The Jersey Journal is one of my favorite newspapers in this state, and has been for years. New Jersey’s greatest writer was a friend and the heart and soul of that paper for many years, the late Peter Weiss (1943-2003).
A lot of writers talk about how they ‘say it like it is,’ but few of them live up to the hype. Peter lived up to that saying, and perhaps was the embodiment of it. So it is not remarkable to me that another columnist at the Jersey Journal, Earl Morgan, puts it out there in a way that may not be pleasing to everyone, but I think he is right on the money.
In his June 28 column, titled “America’s ugly side surfaces,” Mr. Morgan points out that Illinois Sen. Barack Obama’s presidential campaign run may well have exposed growing resentments in this country where it involves American Muslims.
Mr. Morgan noted that, during the early part of the Obama campaign, critics implied Sen. Obama was a “closet Muslim” because his middle name was “Hussein.” Further, Mr. Morgan pointed to a recent Newsweek poll that found 44 percent of respondents favored curtailing the civil rights of Muslims in the United States.
What is even more alarming is that 27 percent of those polled believed Muslims should have to register with the government in some way. I agree with Mr. Morgan, that this argument is beginning to travel down the same road that once led to concentration camps for Japanese-Americans during World War II. Racial profiling was a mistake then, and it is a mistake now.
The incredibly vast majority of German-Americans during world wars I and II had absolutely no sympathy for Germany. During World War II, it would be a grave error of history to imply that German-Americans, Italian-Americans and Japanese-Americans were not as loyal as any other in the fight against Axis terror. Meanwhile, today, to make the assumption that Muslim Americans, as a group, have some blame for worldwide terrorism is a leap not rooted in either common sense or reason.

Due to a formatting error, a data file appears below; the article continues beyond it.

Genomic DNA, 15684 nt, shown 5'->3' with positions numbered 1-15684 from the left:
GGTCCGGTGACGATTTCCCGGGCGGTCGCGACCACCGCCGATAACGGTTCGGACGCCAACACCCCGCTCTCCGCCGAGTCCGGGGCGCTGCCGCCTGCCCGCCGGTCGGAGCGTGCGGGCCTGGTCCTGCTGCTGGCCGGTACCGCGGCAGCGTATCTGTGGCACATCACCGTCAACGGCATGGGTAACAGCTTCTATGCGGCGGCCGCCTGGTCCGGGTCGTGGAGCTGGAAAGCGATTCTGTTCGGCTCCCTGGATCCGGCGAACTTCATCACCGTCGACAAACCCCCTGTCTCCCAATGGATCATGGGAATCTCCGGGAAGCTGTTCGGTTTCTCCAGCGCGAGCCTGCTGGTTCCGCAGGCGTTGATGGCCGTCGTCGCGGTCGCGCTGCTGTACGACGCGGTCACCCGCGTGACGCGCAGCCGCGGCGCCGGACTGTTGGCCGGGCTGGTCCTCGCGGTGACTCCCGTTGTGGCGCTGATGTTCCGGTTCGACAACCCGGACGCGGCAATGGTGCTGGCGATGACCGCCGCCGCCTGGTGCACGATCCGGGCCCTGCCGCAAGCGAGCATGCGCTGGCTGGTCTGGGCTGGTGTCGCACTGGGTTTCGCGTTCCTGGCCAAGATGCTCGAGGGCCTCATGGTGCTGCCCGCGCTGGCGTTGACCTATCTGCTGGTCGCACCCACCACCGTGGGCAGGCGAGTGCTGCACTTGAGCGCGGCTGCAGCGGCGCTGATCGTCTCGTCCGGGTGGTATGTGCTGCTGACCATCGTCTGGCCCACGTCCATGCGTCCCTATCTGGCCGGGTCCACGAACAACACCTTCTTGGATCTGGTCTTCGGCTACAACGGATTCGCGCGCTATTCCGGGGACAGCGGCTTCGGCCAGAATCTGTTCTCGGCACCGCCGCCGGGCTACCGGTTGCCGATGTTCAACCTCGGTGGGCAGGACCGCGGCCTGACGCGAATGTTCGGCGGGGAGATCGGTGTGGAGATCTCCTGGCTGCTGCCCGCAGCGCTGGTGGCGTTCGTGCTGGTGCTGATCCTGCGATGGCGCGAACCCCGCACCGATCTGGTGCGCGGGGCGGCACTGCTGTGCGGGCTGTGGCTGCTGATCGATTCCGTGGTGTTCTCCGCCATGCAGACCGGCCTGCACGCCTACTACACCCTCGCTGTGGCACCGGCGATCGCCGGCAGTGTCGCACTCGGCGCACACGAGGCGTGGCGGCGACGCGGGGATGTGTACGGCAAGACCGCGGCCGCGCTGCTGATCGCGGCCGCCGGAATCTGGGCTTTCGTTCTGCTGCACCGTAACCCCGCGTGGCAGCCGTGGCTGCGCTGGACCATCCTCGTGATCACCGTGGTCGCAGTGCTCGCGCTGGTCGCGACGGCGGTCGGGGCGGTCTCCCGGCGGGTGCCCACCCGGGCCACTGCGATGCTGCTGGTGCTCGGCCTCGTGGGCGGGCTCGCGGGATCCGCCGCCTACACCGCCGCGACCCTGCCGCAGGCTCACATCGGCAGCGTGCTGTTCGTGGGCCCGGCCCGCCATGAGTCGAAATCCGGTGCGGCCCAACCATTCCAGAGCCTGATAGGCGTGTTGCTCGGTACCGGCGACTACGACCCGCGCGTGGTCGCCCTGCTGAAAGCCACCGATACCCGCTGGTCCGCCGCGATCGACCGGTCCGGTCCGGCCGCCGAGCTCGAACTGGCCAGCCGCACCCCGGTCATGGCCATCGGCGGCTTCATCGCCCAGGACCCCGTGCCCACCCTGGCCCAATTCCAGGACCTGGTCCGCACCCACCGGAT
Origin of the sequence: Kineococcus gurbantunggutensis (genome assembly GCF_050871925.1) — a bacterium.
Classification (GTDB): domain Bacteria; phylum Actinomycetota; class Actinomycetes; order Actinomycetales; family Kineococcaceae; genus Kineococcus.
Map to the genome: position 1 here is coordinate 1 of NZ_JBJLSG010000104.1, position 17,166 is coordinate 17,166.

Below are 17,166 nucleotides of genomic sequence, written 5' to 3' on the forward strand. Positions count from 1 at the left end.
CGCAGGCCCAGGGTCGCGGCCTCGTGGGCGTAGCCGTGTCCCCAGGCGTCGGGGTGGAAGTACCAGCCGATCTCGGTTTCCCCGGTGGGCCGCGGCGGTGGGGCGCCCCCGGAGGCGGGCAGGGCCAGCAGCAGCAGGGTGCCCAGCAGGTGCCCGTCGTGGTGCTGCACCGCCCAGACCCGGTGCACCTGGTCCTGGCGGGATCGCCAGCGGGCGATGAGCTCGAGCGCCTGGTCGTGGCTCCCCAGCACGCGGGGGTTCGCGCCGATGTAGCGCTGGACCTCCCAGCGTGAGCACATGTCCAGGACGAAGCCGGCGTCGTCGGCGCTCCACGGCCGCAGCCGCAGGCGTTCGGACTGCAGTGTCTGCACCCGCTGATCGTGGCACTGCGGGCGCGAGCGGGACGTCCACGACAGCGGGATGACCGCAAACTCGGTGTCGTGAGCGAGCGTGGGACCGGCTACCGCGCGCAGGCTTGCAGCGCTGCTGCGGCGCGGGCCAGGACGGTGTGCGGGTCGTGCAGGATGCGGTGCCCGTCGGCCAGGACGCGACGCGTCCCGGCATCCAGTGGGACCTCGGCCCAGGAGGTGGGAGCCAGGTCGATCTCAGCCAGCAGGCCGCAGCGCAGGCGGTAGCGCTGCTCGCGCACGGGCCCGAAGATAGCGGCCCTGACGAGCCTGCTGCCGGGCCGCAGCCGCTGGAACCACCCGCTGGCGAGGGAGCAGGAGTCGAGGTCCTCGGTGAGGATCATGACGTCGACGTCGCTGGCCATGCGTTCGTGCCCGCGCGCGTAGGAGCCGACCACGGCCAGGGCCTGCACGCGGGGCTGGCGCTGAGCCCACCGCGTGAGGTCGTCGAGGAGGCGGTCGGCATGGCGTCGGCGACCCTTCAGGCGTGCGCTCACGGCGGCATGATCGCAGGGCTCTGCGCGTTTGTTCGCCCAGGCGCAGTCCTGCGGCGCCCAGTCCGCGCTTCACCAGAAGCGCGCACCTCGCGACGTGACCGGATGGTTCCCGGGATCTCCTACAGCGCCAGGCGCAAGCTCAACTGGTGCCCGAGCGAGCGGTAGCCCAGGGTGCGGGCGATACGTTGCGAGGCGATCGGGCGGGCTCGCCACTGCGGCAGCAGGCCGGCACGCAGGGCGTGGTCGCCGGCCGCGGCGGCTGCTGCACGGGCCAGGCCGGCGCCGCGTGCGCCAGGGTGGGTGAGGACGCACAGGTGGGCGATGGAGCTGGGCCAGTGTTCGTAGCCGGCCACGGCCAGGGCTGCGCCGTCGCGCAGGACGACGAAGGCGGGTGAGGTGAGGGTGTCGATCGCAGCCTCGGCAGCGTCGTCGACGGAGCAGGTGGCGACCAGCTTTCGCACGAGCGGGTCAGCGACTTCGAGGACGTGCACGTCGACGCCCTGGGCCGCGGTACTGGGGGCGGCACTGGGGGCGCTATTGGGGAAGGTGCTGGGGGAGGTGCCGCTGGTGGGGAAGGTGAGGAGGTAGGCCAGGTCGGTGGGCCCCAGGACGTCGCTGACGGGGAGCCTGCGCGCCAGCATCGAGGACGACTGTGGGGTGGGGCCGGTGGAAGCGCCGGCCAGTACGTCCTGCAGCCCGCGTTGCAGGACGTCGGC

If Barack Obama was a Muslim, so what? The United States has always been intended to be a beacon of religious freedom in this world. It is astonishing that Sen. Obama, a practicing Christian, would have to resort to denying a “closeted faith” for the sake of campaign rhetoric. Similarly, it is intolerable that any sector of American society, regardless of which one it is, should be targeted in any way because of criminal acts advocated by a relatively small overseas group of fanatics.
The need for security in this country is more pressing today than it was 10 years ago, and that cannot be argued. But security cannot be at the expense of scores of innocent populations of Muslims throughout this country. At the end of that day, the United States must remain what it has been to be what the Francis Scott Key termed the “land of the free and the home of the brave.”